Update (1/16/18): Yesterday, we brought you the surprising news that Google was returning to China. The search giant allegedly launched a China-specific version of Google Maps for web and iOS. It looks like the original source may have gotten some wires crossed because Google is releasing a statement to deny that it has launched a new version of Maps for China. “There have been no changes to Google Maps in China. Maps has been accessible on desktop for years, but does not have an official presence in Android or iOS app stores in China,” a spokesperson said.
Google obviously has interest in the most populated country in the world. There are hundreds of millions of potential customers in China, but Google has had a limited presence for years. Google refuses to follow the censorship rules of the Chinese government, so it chooses not to compete in the country. There have been recent signs that Google and the Chinese government could repair their relationship, and launching a new version of Maps in the country would have been a significant step. Unfortunately, it looks like that isn’t the case just yet.
Original article (1/15/18): Google is making a major return to China, as a version of its Google Maps service is now available for users in that country. Google Maps, along with most of Google’s other popular services, have not been available in China since 2010.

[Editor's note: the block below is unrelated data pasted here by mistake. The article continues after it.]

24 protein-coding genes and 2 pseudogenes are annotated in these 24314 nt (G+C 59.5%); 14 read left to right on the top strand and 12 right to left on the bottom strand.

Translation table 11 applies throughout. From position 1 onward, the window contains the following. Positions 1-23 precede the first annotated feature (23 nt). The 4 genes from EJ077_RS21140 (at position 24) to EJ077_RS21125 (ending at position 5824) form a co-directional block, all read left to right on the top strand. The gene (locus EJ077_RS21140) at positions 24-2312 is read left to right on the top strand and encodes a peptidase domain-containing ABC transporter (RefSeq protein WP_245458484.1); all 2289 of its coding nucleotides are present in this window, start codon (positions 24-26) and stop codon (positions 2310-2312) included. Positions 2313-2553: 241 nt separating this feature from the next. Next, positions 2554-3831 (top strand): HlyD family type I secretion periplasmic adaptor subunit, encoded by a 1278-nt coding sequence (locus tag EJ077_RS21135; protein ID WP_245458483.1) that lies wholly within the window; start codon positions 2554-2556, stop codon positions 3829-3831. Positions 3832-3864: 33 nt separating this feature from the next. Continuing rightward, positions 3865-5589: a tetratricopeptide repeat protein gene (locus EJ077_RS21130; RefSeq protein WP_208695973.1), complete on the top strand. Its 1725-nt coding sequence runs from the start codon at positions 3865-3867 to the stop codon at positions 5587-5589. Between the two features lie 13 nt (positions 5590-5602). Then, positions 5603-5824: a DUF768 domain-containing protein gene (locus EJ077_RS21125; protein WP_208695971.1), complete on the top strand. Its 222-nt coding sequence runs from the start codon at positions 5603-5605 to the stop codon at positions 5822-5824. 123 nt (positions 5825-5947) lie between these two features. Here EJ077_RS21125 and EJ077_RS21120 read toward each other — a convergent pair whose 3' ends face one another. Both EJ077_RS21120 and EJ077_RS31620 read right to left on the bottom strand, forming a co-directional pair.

Nikkei was the first to report on Google Maps’ return to China. In addition to the China version of the Google Maps site, the company has also launched a map app for iPhones in that country as well. However, it’s not all good news; another mapping app opens when users try to use the navigation feature. That app is named AutoNavi and is operated by China-based Alibaba Group Holding.
The article speculates that this change in Google’s strategy in China is part of a desire by both the company and the Chinese government to work together on AI-based services. The government in particular wants to help develop self-driving cars, and working with Google’s mapping, and AI teams may help accelerate that development.
However, other major parts of Google’s company are still not available in China, such as Google Search and YouTube. China highly censors internet content in the country, and Google has not been willing to abide by China’s laws.